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Friday, 05 August 2011 00:11

A Good Shepherd in Kings Cross

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"Why wouldn't Good Shepherd be here?" she asked.

"Being Good Shepherd means being with the most vulnerable people, often the most difficult to like people, and the ones on the outer. Injecting drug users are people who are disadvantaged, vulnerable and also unpopular because as we know they can behave badly and be so antisocial. They are definitely not the people we invite into our homes."

Noelene has been a pastoral care worker at the controversial centre since it began in 2001 and she was delighted with the announcement of the NSW Government's intention to end the nine-year "trial" status, and make the Centre a permanent part of the NSW health system.

Noelene believes the MSIC, which is a health facility, is just one part of a treatment spectrum for drug users. She is confident that permanent status will provide stability for staff and clients and allow the Centre to become part of mainstream health services.

"I believe this will open up greater opportunities for referral to and working more closely with other services in the community," Noelene said.

After years of working around Kings Cross Noelene knows many of the people who use the Centre and understands that many of them live with complex issues of health, mental health and homelessness. So the much-maligned Medically Supervised Injecting Centre is for Noelene, a natural place for Good Shepherd to be.

"I go there to be a presence, valuing and respecting the person, to be non-judgmental, to believe in the potential in people for life, to walk with them in their messy and painful lives - to listen and ask the right questions, to be aware of the loss, pain and hopelessness that are part of addiction. That is where the compassionate heart of a Shepherd God needs to be. I go there to be a compassionate presence of a non-judgmental God", she said.

Noelene has had to face her own challenges at the Centre. At the beginning she found it difficult being with people while they actually injected themselves with drugs. The Centre is made up of three stages - an assessment area, injecting room and aftercare area. She wanders through all areas but spends most of her time in the aftercare area being available to people who need her.

"Many of us know injecting drug users, but we are not usually present while the injecting takes place. We don't sit there as they put the needle into their arm or wherever. This was a very confronting experience - for me and for the clients. There is a lot of guilt and shame attached to drug using, so initially I made sure that clients who knew me over the years in Kings Cross, were aware that I would be at the Centre. I felt they needed to know that rather than suddenly be confronted with my presence," she said.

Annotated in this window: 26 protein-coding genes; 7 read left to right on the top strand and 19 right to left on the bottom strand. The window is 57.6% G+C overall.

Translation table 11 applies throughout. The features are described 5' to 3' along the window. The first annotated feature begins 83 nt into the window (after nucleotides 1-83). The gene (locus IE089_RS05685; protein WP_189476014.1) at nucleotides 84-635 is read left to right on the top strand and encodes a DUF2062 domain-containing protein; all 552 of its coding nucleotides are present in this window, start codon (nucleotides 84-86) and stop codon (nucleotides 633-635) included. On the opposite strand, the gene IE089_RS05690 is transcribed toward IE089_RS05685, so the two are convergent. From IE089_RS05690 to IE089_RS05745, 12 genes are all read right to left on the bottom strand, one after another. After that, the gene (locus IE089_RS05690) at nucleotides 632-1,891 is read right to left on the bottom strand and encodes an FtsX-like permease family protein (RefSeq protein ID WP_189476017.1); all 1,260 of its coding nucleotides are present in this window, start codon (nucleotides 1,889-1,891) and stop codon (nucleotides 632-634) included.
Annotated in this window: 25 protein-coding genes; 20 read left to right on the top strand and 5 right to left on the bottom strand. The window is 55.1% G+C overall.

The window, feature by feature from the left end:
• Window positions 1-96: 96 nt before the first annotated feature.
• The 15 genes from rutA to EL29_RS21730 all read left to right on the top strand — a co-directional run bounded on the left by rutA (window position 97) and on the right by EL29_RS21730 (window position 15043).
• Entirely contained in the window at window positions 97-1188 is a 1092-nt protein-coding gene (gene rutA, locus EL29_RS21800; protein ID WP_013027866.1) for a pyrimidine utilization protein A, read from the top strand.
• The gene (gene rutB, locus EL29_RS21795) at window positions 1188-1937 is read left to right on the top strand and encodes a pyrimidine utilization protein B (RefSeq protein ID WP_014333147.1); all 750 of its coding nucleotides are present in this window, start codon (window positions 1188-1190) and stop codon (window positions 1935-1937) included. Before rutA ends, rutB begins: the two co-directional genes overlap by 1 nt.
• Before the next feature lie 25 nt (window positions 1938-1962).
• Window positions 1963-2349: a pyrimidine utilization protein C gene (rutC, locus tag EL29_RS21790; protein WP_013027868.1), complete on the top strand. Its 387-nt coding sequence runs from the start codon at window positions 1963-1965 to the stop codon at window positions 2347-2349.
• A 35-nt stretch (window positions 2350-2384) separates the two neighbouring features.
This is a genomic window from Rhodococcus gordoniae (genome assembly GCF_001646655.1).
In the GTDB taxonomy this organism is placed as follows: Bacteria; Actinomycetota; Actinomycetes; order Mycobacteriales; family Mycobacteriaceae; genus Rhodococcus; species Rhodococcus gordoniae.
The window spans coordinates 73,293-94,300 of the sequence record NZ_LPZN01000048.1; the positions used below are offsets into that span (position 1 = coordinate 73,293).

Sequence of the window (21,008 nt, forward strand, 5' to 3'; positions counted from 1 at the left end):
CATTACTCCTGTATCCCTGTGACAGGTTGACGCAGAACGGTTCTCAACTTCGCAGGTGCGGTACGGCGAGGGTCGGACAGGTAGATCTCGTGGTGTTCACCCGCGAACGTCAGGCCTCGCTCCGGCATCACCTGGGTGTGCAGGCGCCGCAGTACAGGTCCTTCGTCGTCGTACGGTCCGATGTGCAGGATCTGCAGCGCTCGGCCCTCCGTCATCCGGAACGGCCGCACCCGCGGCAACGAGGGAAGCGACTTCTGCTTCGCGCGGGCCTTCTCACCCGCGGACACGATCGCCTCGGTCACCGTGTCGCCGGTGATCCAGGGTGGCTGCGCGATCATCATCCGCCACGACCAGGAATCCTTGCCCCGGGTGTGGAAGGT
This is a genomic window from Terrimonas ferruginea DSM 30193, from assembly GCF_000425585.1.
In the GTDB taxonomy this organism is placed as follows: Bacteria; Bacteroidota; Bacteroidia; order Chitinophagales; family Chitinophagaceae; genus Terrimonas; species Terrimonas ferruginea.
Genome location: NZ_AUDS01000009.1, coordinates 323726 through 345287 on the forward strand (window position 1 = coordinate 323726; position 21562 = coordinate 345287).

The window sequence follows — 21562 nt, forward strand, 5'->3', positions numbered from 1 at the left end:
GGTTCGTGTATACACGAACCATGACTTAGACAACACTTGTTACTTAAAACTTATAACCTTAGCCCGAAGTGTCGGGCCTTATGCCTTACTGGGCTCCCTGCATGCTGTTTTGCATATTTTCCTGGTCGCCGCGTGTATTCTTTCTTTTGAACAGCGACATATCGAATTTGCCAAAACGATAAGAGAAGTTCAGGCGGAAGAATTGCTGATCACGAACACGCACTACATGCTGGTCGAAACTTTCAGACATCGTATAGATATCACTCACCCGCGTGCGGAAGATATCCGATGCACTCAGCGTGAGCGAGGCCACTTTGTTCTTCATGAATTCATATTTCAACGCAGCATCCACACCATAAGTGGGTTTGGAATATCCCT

On average 200 injecting episodes occur at MSIC each day. More than 8500 referrals to health and welfare services have been made, with more than half of these to services that specialise in the treatment of drug addiction. Noelene said MSIC has treated more than 3500 overdoses without the loss of a life. If these overdoses occurred outside the Centre, how many would not have been found in time - how many would not have survived?

"'One person is of more value than a world' is something I see being lived every day at MSIC. The staff relate to the clients with real respect and dignity - and the clients notice and comment on this. It is clear that this is an unusual experience for them.

"At MSIC I often feel I do very little but I also know I have had some very significant experiences. I have sat with individuals struggling to find the courage to enter a rehab program and given them a blessing and promise of prayer when they finally make the commitment," Noelene said.

"I have sat with someone who was alive only because of the professional and prompt response of MSIC staff - and all concerned knew it and were overwhelmed by it. And I have listened to talented people who have lost everything, including their family and felt their shame in that. I see the constant struggle of living with addiction and what a huge achievement it is when someone stays 'clean' - even for a time."

"While we would like to be in a society free of drug use and addiction, the sad reality is otherwise.  These marginalised members of our society still need our support."

This story by Rosie Hoban, Communications for Good Shepherd's Mission and Justice was first published in the Good Shepherd Australia New Zealand staff bulletin. * Photo from The Catholic Weekly

Pathways November 2010

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"Such courage, compassion and fidelity. Noelene, you are an encouragement and inspiration to all of us. Keep on going with our prayerful support."
- Pat Lynch, 22-11-2010

"Noelene, it's ages since I have heard of you .... good to hear that you are still 'on the beat', same place different beat; as I say to myself as I walk the prison 'I am visiting men, not their crimes'! Blessings Geraldine M"
- Geraldine Mugavin, 23-11-2010

"Christ has no body now but yours No hands no feet on earth but yours Yours are the eyes with which He looks Compassion on his world Yours are the feet with which He walks to do good Yours are the hands with which he blesses all the world Yours are the hands Yours are the feet Yours are the eyes You are his body. God bless you! "
- Sutisa, 01-12-2010

"Noelene, we must meet. I have just begun at JRS in Kings Cross. What a courageous and caring woman you are. "
- Kathleen Moran, 03-12-2010